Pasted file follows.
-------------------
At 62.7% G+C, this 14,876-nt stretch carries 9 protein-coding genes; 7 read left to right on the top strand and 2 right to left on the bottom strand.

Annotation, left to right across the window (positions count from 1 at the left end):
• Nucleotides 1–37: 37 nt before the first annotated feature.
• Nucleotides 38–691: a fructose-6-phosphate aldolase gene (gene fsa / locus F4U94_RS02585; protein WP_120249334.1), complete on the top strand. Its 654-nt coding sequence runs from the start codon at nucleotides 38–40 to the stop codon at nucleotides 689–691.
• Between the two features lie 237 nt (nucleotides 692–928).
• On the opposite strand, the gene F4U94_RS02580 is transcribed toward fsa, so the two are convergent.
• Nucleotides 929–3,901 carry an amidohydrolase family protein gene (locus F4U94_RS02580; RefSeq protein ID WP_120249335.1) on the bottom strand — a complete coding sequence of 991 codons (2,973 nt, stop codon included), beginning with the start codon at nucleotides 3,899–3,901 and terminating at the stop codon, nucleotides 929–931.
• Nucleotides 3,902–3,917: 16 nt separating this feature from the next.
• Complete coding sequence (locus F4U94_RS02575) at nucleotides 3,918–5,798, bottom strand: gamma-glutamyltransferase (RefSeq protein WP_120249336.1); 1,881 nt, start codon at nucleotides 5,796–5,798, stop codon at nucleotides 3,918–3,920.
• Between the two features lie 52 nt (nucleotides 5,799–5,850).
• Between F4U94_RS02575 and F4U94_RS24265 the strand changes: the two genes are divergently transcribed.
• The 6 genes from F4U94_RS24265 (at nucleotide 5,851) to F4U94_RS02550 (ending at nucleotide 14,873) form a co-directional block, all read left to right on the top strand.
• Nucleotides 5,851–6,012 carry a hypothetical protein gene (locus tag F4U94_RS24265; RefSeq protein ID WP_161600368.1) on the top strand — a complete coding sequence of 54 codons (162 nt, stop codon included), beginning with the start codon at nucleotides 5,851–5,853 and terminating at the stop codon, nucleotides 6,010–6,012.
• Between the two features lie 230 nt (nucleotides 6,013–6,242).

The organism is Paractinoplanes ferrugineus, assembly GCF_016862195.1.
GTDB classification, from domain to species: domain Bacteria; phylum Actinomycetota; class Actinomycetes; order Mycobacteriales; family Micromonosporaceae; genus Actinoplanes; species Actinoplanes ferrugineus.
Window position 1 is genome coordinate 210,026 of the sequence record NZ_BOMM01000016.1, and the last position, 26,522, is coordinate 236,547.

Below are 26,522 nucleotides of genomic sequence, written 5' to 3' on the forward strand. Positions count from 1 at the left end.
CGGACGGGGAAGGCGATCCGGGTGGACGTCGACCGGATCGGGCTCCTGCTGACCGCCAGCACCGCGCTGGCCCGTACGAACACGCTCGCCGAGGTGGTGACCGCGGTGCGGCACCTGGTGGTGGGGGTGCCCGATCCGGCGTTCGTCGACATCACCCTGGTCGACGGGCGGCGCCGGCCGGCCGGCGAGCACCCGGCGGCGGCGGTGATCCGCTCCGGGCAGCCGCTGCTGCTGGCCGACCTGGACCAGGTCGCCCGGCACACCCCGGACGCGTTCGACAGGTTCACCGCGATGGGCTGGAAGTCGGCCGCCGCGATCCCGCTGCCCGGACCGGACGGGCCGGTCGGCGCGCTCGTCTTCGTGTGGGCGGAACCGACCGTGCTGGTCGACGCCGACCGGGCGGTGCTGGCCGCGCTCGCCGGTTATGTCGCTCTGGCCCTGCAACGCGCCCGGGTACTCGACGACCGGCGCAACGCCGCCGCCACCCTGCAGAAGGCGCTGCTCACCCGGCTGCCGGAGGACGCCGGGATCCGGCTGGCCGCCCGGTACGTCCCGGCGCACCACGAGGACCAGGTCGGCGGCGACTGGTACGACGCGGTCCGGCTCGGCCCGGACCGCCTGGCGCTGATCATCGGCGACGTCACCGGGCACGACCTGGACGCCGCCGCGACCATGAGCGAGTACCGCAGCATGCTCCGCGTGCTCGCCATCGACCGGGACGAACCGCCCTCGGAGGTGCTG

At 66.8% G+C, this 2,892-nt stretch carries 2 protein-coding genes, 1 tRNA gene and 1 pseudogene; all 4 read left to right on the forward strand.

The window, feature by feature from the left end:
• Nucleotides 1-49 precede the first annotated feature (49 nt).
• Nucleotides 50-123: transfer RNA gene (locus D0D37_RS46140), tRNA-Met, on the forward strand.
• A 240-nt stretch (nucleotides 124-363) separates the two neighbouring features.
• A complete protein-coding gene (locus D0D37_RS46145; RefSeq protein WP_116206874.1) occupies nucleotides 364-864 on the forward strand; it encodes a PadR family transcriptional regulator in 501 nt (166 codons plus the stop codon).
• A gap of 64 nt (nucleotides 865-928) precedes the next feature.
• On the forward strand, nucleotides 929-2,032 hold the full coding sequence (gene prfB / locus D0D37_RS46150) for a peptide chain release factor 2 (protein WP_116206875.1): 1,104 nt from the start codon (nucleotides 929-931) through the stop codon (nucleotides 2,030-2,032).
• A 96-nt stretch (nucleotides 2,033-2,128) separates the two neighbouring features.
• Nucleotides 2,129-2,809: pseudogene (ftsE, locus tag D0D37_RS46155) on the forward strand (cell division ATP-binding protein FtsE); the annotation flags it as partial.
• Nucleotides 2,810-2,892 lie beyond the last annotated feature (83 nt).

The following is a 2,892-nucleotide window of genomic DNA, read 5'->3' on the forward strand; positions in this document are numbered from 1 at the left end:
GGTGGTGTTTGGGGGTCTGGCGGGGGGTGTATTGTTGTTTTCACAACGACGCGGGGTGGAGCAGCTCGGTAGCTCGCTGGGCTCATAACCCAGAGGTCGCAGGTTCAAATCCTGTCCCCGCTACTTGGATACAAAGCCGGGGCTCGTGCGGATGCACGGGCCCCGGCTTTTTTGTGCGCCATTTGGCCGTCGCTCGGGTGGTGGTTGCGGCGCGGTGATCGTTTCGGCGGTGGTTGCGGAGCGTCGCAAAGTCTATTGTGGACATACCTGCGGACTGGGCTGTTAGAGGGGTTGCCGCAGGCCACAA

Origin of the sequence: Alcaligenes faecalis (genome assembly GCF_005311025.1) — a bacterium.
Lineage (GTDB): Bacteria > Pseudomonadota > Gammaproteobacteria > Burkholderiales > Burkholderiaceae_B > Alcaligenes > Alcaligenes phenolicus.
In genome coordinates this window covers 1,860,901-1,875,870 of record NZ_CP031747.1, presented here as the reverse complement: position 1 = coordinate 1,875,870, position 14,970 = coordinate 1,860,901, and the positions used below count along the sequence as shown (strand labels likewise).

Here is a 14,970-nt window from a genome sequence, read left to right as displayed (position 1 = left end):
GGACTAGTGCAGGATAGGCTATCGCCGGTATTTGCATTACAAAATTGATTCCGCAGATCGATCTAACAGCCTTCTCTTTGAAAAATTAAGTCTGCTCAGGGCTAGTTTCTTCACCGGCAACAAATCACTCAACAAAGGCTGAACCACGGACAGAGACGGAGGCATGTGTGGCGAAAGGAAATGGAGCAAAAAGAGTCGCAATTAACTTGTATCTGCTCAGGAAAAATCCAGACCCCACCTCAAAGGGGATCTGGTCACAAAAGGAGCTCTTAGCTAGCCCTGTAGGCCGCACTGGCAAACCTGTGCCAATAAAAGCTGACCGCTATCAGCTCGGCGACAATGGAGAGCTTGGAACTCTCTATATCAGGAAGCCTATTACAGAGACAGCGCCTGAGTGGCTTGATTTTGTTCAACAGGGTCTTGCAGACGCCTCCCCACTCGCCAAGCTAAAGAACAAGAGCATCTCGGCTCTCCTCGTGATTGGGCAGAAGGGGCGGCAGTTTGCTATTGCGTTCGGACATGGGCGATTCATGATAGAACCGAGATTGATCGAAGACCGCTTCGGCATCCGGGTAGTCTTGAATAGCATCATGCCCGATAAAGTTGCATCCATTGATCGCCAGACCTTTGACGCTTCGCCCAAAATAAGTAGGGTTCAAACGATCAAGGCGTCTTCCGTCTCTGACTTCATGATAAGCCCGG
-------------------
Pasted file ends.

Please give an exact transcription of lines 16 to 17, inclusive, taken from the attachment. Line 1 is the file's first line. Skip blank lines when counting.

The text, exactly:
GTDB classification, from domain to species: domain Bacteria; phylum Actinomycetota; class Actinomycetes; order Mycobacteriales; family Micromonosporaceae; genus Actinoplanes; species Actinoplanes ferrugineus.
Window position 1 is genome coordinate 210,026 of the sequence record NZ_BOMM01000016.1, and the last position, 26,522, is coordinate 236,547.